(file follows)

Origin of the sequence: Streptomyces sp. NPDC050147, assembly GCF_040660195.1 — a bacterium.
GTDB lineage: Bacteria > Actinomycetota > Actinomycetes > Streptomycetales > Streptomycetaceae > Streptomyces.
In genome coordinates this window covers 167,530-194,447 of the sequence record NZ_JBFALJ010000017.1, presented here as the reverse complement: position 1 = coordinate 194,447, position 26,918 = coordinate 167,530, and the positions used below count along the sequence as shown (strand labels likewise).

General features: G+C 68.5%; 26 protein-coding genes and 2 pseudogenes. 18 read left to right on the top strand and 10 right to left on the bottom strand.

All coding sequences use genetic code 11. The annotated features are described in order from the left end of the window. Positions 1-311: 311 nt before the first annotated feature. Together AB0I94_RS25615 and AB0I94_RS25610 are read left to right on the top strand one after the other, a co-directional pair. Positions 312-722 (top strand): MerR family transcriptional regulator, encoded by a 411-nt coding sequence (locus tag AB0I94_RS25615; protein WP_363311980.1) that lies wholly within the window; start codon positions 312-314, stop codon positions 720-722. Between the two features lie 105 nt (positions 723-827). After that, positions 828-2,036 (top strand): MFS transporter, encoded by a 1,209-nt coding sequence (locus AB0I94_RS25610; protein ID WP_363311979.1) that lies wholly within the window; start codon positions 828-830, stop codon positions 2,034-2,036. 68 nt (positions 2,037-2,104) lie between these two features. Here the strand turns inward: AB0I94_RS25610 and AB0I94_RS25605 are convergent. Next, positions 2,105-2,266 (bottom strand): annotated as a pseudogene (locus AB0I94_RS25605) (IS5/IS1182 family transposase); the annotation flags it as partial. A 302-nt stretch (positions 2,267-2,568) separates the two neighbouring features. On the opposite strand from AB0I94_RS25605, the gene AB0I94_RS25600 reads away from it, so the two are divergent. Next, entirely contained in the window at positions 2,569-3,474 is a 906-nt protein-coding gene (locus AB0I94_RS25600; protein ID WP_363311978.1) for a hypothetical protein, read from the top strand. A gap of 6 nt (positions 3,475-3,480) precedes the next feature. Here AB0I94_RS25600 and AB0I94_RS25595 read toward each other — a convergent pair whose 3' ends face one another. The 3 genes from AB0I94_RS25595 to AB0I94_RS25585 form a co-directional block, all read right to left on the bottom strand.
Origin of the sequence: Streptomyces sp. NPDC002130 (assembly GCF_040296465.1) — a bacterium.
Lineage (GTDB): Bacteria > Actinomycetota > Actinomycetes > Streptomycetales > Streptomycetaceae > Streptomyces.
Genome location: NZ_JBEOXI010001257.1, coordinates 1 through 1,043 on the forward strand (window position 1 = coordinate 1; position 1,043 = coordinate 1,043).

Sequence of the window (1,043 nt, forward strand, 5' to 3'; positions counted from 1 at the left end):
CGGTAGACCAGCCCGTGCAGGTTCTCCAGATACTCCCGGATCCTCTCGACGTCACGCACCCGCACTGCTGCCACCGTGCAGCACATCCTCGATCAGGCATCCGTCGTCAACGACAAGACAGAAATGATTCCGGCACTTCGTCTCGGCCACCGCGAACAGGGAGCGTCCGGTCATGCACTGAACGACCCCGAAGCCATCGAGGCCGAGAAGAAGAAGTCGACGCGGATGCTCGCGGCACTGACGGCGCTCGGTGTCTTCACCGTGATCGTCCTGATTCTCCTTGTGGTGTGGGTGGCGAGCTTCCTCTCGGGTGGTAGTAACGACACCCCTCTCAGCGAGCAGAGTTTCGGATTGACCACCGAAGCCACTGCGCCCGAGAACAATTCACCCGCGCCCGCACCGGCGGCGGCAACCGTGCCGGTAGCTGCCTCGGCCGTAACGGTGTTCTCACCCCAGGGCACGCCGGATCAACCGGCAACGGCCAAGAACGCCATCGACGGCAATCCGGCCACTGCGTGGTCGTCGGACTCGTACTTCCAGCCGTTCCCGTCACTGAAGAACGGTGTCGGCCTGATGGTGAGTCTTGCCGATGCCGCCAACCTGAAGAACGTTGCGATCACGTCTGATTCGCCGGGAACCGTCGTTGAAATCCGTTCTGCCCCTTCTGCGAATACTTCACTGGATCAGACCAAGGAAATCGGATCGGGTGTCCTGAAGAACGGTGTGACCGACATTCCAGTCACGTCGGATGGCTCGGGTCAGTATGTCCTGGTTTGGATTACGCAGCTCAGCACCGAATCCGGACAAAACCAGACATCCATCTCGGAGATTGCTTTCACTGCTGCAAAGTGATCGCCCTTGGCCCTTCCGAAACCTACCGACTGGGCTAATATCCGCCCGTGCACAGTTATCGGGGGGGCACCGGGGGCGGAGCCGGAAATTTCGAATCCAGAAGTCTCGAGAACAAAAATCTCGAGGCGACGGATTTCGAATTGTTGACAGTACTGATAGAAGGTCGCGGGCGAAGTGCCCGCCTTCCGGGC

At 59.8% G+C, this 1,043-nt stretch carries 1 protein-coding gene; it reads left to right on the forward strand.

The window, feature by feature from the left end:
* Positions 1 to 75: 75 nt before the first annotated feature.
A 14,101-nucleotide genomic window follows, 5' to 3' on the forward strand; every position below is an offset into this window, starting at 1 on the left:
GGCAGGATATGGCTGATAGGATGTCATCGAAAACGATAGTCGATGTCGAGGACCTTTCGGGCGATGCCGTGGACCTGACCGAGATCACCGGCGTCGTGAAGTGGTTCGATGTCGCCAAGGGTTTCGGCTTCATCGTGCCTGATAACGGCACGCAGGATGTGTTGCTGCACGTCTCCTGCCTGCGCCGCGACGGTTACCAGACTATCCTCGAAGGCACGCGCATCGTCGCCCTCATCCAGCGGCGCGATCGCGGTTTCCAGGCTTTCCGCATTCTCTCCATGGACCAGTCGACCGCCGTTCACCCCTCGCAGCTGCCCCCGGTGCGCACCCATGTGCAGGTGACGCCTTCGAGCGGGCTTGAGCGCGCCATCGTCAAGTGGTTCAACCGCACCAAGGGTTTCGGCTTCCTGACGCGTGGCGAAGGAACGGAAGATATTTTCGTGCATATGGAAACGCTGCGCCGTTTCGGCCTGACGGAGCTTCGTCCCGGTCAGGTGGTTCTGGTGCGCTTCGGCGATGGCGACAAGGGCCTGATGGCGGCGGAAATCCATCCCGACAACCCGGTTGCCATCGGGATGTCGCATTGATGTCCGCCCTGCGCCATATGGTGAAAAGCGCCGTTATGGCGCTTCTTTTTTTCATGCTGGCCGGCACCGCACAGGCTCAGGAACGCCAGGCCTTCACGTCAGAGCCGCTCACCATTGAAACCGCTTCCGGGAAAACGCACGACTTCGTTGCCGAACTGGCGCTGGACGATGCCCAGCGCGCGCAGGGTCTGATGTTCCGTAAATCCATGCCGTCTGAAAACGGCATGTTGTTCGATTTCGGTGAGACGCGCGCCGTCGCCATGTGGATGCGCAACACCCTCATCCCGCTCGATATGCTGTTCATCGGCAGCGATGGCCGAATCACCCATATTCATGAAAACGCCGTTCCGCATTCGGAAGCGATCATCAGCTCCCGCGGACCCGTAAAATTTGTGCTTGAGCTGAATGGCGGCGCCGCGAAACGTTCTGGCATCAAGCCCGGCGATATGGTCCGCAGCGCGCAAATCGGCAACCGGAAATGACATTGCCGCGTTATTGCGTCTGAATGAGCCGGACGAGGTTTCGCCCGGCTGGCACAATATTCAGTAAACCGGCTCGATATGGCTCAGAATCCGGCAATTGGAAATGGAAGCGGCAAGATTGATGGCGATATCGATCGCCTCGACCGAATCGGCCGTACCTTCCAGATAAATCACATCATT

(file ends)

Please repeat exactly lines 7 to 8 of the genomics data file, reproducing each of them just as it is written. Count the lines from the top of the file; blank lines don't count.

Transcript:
Lineage (GTDB): Bacteria > Actinomycetota > Actinomycetes > Streptomycetales > Streptomycetaceae > Streptomyces.
Genome location: NZ_JBEOXI010001257.1, coordinates 1 through 1,043 on the forward strand (window position 1 = coordinate 1; position 1,043 = coordinate 1,043).